The main finding of our study is that ALD including AH is the most common etiology in AI/AN individuals compared to other races and ethnicities among cirrhosis-related admissions in the US. A total of 6% admissions result in in-hospital mortality, which is increased in blacks compared to AI/AN, and is similar to admissions in non-black races or ethnicities.
Several previous studies have shown that AI/AN individuals have high prevalence of cirrhosis compared to other races. [7, 8] For example, mortality from any cause between 1999 and 2009 in AI/AN located in contract health services delivery area counties was 46% greater than among non-Hispanic whites. Further, ALD was the leading cause of cirrhosis related mortality for AI/AN as well as non-Hispanic whites. Moreover, healthcare burden from ALD is increasing among individuals aged 25–44 years, a population at the prime of productivity and contribution to the national growth. [2, 5, 7, 8, 16] Our study on hospitalized patients with cirrhosis including subgroups of decompensated cirrhosis or those with ACLF showed a novel finding that admissions in AI/AN individuals were more likely to have diagnosis of ALD including AH.
Higher prevalence of AUD in AI/AN as observed in this and earlier studies may likely explain this finding. AUD is known to be associated with geographic location, socioeconomic status, and education of the individual. Higher prevalence in this study was observed in AI/AN individuals after controlling for these potential confounders. Patients with ALD compared to other liver diseases are known to often present at an advances stage of cirrhosis and/or complications. Several factors including gender, alcohol use patterns (binge use, drinking outside meals, type of alcohol, and severity of AUD), socioeconomic status, having insurance, receipt of treatment for risk factor of AUD, and specialty care for liver disease determine receipt of treatment of any liver disease including ALD.[19, 20] Further, genetic polymorphisms of alcohol metabolizing enzymes may predispose an individual to AUD, and polymorphisms of PNPLA3, TMSF62, and MBOAT7 genes have been shown to predispose an individual with AUD to development of and severity of ALD. Although, we were able to account for socioeconomic and insurance status, lack of availability of data on other clinical variables in the NIS database and blood samples for genetic analyses limited assessment on association of other variables with predisposition of AUD and ALD in AI/AN individuals.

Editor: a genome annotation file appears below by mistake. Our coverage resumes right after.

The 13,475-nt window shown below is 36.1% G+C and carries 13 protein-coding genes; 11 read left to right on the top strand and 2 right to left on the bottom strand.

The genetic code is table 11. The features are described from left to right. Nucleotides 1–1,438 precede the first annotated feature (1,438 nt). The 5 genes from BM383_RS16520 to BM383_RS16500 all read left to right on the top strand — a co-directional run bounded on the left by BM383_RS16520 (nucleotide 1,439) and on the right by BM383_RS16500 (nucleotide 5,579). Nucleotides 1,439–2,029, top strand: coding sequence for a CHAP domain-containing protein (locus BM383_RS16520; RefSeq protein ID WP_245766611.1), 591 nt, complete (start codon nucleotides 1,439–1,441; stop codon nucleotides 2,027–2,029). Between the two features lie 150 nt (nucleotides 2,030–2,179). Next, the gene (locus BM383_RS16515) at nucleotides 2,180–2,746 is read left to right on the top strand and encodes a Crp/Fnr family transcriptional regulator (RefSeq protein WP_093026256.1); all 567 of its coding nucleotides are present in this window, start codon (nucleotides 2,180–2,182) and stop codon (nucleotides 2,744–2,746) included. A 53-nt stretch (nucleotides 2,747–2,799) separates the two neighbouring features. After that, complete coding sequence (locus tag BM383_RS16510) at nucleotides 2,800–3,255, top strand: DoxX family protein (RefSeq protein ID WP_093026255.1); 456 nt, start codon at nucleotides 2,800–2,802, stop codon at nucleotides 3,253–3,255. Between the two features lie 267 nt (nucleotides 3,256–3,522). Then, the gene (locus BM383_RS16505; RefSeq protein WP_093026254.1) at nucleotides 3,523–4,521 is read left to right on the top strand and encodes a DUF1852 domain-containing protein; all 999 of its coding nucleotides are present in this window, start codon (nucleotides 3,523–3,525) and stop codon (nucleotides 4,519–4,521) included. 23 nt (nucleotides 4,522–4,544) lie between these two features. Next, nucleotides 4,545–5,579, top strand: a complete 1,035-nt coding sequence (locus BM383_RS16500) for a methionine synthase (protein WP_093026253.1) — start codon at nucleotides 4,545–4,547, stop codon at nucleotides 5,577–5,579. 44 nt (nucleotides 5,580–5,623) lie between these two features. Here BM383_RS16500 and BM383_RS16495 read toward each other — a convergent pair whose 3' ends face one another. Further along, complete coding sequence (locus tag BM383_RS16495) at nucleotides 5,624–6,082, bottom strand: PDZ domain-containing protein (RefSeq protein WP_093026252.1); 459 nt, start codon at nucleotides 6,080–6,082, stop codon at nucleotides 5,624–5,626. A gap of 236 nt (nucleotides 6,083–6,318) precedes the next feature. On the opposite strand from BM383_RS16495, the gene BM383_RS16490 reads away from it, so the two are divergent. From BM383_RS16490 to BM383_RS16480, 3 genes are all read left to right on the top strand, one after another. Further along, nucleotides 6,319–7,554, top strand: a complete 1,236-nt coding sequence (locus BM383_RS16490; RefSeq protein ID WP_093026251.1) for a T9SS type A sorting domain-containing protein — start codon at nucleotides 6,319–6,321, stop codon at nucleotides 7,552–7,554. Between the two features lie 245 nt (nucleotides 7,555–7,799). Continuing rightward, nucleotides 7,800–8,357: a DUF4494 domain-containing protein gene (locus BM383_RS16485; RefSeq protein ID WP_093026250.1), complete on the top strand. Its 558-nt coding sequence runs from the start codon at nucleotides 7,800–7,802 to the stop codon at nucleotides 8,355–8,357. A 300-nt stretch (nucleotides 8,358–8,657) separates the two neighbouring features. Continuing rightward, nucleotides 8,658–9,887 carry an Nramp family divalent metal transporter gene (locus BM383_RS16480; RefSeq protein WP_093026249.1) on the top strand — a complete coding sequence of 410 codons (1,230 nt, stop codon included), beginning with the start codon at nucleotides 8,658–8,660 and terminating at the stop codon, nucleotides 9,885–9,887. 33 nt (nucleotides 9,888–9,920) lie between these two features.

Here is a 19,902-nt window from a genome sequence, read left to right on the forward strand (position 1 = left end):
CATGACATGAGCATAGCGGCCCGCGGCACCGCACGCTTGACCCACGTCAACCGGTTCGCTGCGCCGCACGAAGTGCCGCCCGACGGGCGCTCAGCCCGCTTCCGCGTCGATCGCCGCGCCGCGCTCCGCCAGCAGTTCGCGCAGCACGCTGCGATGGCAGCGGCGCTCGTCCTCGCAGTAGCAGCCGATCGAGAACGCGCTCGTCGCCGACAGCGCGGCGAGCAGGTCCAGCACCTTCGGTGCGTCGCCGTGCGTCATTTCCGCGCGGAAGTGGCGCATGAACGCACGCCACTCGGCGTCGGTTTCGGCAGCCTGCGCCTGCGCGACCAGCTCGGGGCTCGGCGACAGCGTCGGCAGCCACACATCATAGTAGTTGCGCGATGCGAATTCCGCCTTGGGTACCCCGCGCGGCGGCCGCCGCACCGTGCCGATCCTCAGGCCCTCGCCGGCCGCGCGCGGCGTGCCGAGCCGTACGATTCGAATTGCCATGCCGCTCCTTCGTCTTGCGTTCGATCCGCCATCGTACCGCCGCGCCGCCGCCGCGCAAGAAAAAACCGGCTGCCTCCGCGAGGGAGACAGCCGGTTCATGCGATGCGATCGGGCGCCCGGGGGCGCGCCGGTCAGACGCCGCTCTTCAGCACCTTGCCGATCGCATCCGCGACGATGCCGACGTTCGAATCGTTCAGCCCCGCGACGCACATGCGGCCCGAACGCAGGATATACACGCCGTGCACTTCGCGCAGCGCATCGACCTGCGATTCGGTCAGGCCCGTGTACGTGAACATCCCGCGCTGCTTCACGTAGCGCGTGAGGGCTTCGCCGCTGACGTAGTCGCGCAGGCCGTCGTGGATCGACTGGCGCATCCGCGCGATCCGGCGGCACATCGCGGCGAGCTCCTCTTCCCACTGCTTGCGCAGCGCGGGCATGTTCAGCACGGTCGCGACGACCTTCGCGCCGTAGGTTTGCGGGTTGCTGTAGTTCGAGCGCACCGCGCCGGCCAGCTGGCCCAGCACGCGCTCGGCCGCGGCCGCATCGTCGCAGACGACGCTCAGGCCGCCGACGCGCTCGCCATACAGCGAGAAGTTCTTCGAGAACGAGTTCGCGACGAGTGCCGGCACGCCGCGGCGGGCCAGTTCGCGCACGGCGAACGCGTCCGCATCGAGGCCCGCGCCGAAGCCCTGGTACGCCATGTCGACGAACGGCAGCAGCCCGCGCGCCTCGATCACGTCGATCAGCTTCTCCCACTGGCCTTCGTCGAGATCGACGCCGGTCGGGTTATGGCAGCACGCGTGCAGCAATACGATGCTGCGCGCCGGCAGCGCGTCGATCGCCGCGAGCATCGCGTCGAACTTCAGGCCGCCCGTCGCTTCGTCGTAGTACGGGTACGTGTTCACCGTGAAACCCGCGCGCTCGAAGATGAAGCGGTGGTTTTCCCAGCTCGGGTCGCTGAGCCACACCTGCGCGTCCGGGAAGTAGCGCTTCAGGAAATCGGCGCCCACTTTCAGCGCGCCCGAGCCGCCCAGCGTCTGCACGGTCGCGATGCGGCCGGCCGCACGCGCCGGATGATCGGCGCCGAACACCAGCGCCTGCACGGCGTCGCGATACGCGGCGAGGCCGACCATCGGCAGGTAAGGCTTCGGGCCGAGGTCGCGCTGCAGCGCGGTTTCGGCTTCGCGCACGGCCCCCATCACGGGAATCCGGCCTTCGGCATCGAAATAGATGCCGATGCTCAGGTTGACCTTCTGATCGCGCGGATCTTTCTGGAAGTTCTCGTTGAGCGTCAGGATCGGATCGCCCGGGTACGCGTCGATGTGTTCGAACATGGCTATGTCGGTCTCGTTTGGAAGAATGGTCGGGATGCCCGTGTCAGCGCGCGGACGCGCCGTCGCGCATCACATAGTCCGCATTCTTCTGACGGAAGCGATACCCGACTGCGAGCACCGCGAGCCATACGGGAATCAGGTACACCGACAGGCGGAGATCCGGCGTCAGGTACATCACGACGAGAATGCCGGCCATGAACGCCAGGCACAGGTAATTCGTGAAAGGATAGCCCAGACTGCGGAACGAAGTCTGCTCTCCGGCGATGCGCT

About 6% of admissions with discharge diagnosis of cirrhosis were associated with in-hospital mortality. These data are similar to in-hospital mortality observed in other studies using the NIS database on admissions with cirrhosis. The in-hospital mortality was higher in blacks compared to AI/AN, but similar to other races. In another study using the death certificate data (1999–2016) from the Center for Disease Control, the overall mortality was projected to increase by 10.1% between 2017 and 2030 for AI/AN and for white men, contributing to 239,700 excess deaths. In the same study, mortality from chronic liver disease/cirrhosis was projected to increase for all races, except black men, similar to what we observed in the current study. Other factors such as genetic polymorphisms, obesity and other comorbidities are known to modify disease progression in ALD.
Large sample size using the national US database on a homogeneous population of admissions with cirrhosis is a potential strength of our study. Further, using a cohort of AI/AN individuals matched for other races and analysis controlled for some of the potential confounders like geographic location, socioeconomic status, and insurance payer is another strength. However, a cautious approach is suggested on the interpretation of our observations as the authors recognize few limitations of this study. For example, potential coding error in adjudicating the discharge diagnosis as the study population was identified using the ICD codes. Further, admissions were not linkable to patient identifier, which limited evaluation of readmissions. Unavailability of laboratory values during the hospitalization and post-discharge follow up data, and lack of data from Veteran hospitals are some other limitations of this study.
In summary, this study on hospitalized patients with cirrhosis in the US shows that ALD and/or AH is the most common cirrhosis etiology in AI/AN individuals compared to other races. The in-hospital mortality among cirrhosis related hospitalizations is increased in blacks compared to AI/AN, while this is similar to non-black race. Large multicenter studies are needed to examine other factors such as alcohol use patterns, receipt and type of provider care for AUD and for liver disease, genetic polymorphisms to further study mechanisms of our findings. Further, these studies would also provide useful data to derive public health policies like prevention or treatment of AUD, early detection of silent advanced fibrosis, and increased access to healthcare, and reduce ALD related healthcare burden, especially in AI/AN.